A: a thoughtful paragraph about playlists or a URL to an Apple help page
    Q: thanks for the help, here's 10 pts

    The thread is now marked answered, the discussion ends, we are all a little poorer.

    How can this be resolved?
    Keep the 10/5 pt awards for the questioner. To encourage the questioner to actually award the points, give a point or two for thus responding.

    Return the ability to award points to everyone - perhaps hold it back until one reaches level 2.
  • Austin Kinsella1 Level 6 (11,510 points)
    I agree. It seems like an attempt to turn the enthusiastic volunteers into unpaid helpdesk employees - q,a,q,a, bang bang next please.

    As a matter of interest, Terrell, can you now award yourself points for your brilliant informative helpful answers to your question?
  • Grant Bennet-Alder Level 9 (56,590 points)
    2) You go to the Apple Discussions and ask. You get
    your answer from the community ...

    It is wrong.

    You mark the question solved. No one bothers to check the answer, as the problem is solved.

    You go off cursing Apple and its forums. Community erodes. Level 4's (who are already internally well motivated to offer their advice) are off chasing the points, rather than being genuinely helpful for its own sake. Quality deteriorates. No one seems to know why.

    If you ask Consumer reports, the previous Apple forums are part of the best support package in this industry. Look carefully at what motivates your current best posters, and do not change to a different motivator without thoroughly researching its impact. Gratuitous changes to fundamentals without proper research is a recipe for a disaster like "New Coke".
  • RTP Level 5 (4,875 points)
    Hi Terrell,

    One thing was really bugging me about this new format. Well, you put the finger right on it: community.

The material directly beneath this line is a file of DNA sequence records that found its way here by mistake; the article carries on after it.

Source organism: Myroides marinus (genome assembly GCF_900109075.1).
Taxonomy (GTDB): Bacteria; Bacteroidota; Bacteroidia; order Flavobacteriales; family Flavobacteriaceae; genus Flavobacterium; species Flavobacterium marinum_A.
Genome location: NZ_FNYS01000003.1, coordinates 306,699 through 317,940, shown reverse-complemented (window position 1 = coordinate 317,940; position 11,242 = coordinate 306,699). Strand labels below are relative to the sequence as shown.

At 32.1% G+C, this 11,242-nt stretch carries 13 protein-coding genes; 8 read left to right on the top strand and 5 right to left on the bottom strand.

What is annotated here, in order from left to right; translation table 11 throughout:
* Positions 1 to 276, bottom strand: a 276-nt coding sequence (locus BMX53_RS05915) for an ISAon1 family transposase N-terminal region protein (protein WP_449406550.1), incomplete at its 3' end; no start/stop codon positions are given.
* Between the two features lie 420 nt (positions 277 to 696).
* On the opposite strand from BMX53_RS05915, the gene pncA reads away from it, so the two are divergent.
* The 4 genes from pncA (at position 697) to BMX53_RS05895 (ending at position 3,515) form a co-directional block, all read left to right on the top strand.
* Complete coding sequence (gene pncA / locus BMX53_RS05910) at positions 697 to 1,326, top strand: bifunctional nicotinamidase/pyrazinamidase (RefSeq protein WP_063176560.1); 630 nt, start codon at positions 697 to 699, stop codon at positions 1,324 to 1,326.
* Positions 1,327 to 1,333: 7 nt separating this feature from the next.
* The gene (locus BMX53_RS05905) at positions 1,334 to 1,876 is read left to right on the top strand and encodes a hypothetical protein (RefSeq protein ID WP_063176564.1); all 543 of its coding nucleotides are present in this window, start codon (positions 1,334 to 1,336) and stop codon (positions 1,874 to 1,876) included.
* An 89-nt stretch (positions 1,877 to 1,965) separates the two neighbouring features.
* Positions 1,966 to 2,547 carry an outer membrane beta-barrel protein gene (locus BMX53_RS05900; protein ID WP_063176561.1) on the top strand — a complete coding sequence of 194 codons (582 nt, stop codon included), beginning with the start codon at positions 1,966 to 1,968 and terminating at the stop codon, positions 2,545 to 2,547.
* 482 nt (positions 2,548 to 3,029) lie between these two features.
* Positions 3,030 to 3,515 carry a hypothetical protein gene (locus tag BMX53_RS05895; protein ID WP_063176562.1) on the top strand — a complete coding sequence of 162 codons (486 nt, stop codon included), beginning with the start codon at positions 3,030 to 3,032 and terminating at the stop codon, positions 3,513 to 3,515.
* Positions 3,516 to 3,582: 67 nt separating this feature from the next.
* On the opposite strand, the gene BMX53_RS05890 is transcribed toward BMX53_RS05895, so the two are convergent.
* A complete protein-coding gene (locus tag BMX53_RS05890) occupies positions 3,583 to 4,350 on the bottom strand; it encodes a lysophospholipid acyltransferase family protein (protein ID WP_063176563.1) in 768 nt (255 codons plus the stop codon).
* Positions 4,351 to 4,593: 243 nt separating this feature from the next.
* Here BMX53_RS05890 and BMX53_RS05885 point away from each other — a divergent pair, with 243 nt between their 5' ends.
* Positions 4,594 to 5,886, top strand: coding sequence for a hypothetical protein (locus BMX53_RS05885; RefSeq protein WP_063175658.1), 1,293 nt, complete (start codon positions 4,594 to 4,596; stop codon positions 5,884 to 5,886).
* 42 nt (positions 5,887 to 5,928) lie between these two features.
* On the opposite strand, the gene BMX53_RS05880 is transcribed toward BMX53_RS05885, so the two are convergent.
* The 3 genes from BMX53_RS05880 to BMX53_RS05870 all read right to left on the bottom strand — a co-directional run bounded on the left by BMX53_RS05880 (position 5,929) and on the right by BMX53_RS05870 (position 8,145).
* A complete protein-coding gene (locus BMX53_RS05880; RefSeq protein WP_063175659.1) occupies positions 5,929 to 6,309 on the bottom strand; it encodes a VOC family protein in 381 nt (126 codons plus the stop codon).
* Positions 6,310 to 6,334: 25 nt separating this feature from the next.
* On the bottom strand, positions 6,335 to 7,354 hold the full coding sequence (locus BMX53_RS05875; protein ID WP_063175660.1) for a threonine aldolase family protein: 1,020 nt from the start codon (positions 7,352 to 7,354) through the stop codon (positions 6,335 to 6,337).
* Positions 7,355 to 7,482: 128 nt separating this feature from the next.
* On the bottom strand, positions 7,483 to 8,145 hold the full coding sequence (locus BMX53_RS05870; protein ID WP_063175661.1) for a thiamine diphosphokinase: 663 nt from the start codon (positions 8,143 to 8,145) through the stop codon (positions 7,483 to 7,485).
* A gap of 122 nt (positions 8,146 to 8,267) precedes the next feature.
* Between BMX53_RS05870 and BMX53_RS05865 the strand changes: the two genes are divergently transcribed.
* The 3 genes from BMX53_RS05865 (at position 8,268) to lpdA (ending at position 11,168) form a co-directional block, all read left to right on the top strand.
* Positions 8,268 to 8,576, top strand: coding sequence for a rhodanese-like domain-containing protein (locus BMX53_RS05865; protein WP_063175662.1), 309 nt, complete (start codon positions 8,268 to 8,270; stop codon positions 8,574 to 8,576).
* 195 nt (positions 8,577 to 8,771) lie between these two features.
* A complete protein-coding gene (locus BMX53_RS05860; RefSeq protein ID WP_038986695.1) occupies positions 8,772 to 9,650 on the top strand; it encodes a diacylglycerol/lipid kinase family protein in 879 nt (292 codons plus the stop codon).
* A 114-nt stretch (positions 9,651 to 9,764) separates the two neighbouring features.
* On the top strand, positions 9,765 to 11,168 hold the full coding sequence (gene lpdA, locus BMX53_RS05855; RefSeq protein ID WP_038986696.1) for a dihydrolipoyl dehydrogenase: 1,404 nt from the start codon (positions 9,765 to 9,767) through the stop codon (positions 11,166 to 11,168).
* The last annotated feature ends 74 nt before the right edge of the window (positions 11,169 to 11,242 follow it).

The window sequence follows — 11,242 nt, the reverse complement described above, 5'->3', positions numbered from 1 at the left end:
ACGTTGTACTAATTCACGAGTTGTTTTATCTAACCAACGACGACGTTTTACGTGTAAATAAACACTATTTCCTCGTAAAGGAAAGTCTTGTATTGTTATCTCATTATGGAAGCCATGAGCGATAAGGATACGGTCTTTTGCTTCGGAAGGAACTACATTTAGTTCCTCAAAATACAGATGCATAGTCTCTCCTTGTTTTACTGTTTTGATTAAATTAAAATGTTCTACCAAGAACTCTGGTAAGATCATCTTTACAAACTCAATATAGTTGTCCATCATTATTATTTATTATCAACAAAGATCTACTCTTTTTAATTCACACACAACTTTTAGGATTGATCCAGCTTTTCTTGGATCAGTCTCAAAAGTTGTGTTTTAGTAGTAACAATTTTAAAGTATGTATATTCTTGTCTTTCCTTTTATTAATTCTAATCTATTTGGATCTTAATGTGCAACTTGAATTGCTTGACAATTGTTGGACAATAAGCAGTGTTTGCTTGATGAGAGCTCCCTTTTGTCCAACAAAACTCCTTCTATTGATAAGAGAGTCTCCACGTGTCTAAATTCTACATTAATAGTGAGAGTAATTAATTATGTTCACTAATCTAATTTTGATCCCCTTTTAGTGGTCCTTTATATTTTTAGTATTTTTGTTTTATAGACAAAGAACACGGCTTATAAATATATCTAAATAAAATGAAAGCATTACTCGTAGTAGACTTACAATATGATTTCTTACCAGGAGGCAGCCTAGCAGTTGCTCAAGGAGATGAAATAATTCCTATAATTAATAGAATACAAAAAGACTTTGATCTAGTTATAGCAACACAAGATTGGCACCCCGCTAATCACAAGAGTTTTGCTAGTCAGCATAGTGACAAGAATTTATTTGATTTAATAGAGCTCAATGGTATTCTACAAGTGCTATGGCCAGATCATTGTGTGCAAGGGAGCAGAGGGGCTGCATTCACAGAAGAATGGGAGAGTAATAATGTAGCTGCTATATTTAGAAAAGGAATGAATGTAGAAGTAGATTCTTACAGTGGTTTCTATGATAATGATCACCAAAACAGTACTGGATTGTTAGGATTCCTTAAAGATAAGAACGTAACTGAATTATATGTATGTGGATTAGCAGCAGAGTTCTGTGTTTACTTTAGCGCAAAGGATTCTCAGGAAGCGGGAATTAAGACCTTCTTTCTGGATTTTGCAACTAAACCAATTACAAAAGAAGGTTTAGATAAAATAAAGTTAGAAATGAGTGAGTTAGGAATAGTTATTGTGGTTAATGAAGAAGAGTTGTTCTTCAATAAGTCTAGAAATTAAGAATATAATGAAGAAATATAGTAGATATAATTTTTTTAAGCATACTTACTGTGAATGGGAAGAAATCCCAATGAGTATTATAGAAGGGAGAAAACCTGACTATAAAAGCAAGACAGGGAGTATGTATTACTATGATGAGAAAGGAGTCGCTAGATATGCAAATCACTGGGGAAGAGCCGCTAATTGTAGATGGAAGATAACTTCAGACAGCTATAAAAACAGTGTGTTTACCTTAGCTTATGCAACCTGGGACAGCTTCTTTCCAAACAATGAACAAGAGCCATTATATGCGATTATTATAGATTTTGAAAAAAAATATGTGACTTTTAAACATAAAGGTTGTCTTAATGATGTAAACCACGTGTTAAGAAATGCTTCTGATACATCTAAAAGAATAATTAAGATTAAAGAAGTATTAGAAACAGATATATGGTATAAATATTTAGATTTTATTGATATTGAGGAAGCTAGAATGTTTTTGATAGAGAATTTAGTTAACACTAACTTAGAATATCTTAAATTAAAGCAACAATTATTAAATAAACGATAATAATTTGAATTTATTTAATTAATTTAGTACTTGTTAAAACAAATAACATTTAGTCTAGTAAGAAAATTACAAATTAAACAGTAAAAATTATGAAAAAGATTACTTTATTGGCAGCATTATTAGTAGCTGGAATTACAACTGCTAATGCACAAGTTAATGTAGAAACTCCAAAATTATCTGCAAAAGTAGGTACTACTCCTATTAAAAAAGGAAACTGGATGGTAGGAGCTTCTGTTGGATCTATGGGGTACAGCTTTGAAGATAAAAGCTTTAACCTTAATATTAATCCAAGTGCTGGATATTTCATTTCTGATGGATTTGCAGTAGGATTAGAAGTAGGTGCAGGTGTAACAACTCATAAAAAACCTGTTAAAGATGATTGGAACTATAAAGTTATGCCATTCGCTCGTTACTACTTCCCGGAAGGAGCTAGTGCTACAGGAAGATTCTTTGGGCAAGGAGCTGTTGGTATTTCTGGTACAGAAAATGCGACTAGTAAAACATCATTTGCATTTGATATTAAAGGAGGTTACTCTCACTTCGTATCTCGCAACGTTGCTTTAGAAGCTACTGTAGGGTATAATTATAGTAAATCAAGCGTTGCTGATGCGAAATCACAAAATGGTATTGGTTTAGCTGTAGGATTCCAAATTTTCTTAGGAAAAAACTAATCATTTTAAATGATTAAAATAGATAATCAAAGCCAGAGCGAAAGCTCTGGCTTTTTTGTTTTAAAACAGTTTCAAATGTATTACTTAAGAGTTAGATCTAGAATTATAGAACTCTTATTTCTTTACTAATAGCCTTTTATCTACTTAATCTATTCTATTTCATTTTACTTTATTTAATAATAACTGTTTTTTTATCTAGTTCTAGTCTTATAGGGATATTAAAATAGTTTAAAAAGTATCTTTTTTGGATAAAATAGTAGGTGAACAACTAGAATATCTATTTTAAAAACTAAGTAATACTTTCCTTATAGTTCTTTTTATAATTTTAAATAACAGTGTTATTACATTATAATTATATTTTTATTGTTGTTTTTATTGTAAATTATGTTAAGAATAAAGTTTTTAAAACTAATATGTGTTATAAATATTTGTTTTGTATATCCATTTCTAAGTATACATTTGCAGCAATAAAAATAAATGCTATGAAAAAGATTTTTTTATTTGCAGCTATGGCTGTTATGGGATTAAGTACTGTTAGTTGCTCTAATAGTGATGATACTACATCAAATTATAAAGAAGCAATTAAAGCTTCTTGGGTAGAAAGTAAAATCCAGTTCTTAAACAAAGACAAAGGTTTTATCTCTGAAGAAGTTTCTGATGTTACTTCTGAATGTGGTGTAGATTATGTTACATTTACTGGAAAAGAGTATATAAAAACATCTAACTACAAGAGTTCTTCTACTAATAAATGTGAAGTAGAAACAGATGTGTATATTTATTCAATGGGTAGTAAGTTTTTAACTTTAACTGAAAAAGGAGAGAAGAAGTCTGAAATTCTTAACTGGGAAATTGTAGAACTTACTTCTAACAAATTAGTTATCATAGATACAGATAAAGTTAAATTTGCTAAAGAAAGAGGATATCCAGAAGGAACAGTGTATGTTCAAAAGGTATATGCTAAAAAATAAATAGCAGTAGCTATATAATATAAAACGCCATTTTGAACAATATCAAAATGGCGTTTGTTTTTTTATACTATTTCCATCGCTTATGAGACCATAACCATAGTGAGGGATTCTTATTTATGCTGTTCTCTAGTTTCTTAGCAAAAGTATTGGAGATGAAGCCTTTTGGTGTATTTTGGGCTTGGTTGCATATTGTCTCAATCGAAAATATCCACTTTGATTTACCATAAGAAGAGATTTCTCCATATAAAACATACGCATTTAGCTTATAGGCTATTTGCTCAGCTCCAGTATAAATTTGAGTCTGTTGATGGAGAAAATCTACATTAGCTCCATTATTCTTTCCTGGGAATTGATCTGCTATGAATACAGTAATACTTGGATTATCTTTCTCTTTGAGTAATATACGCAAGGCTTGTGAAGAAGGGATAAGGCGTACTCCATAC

I simply do not know if we will be able to (re)build the community we had in the old format. I hope so. But achieving this will ask for major changes in this "better" way of doing things.

    Roger the Photographer
  • Tom Graves Level 7 (20,615 points)
    Just for context. The reasons you state about what is wrong with the new format are exactly some of the same reasons people gave for not liking the old format when it was new two years ago.
  • Geoffrey Lo Level 4 (2,115 points)
    I completely agree. The new format destroys having a community. I thought what made Apple Discussions stand out from Genius Bars etc,. is that there are dozens of people willing to share their opinions / how to get things done. Right now, all incentives for taking part in a group conversation have disappeared. There are no pluses for being higher up on the level chart, no way to + or - someone else's post, and heck, there's no way to see how many points I have anymore.
  • RTP Level 5 (4,875 points)
    Good to know, Tom. But I think his point about community is well taken. And even in this case, what we have as a community should be preserved as much as possible, IMHO.

    Not an easy transition, as any transition, of course.

    Roger the Photographer
  • A A P L Level 7 (21,730 points)
    If one's only motivation to help is to get points or "move up" then yes, you're right.
    I hardly think that's the case, and I'm a gen-u-wine pessimist.

    I don't really dig the new format, but for totally different reasons - it feels clunky and inefficient, space-wise.

    I'm going to give it a chance before flaming, but I don't see the point-system as too bad, unless one only wants a virtual "attaboy"